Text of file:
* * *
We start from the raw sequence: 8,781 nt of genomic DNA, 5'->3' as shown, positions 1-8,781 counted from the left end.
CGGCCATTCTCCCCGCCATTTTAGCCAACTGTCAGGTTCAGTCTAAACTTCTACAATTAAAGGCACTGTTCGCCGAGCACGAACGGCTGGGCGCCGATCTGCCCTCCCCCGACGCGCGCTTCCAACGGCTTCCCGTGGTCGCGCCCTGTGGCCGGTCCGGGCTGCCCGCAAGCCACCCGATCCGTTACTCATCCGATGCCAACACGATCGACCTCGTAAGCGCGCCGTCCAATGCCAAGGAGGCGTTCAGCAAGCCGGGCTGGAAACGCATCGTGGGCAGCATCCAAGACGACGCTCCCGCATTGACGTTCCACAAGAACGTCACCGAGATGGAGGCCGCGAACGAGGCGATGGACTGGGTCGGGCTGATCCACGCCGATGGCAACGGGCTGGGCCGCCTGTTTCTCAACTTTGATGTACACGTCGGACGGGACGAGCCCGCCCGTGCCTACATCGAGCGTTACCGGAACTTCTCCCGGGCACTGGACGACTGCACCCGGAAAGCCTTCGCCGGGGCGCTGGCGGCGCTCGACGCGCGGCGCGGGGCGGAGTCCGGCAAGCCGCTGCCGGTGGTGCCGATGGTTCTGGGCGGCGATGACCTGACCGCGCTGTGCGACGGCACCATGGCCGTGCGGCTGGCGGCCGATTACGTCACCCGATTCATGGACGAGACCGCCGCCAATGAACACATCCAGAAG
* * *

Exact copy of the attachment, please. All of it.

We start from the raw sequence: 8,781 nt of genomic DNA, 5'->3' as shown, positions 1-8,781 counted from the left end.
CGGCCATTCTCCCCGCCATTTTAGCCAACTGTCAGGTTCAGTCTAAACTTCTACAATTAAAGGCACTGTTCGCCGAGCACGAACGGCTGGGCGCCGATCTGCCCTCCCCCGACGCGCGCTTCCAACGGCTTCCCGTGGTCGCGCCCTGTGGCCGGTCCGGGCTGCCCGCAAGCCACCCGATCCGTTACTCATCCGATGCCAACACGATCGACCTCGTAAGCGCGCCGTCCAATGCCAAGGAGGCGTTCAGCAAGCCGGGCTGGAAACGCATCGTGGGCAGCATCCAAGACGACGCTCCCGCATTGACGTTCCACAAGAACGTCACCGAGATGGAGGCCGCGAACGAGGCGATGGACTGGGTCGGGCTGATCCACGCCGATGGCAACGGGCTGGGCCGCCTGTTTCTCAACTTTGATGTACACGTCGGACGGGACGAGCCCGCCCGTGCCTACATCGAGCGTTACCGGAACTTCTCCCGGGCACTGGACGACTGCACCCGGAAAGCCTTCGCCGGGGCGCTGGCGGCGCTCGACGCGCGGCGCGGGGCGGAGTCCGGCAAGCCGCTGCCGGTGGTGCCGATGGTTCTGGGCGGCGATGACCTGACCGCGCTGTGCGACGGCACCATGGCCGTGCGGCTGGCGGCCGATTACGTCACCCGATTCATGGACGAGACCGCCGCCAATGAACACATCCAGAAG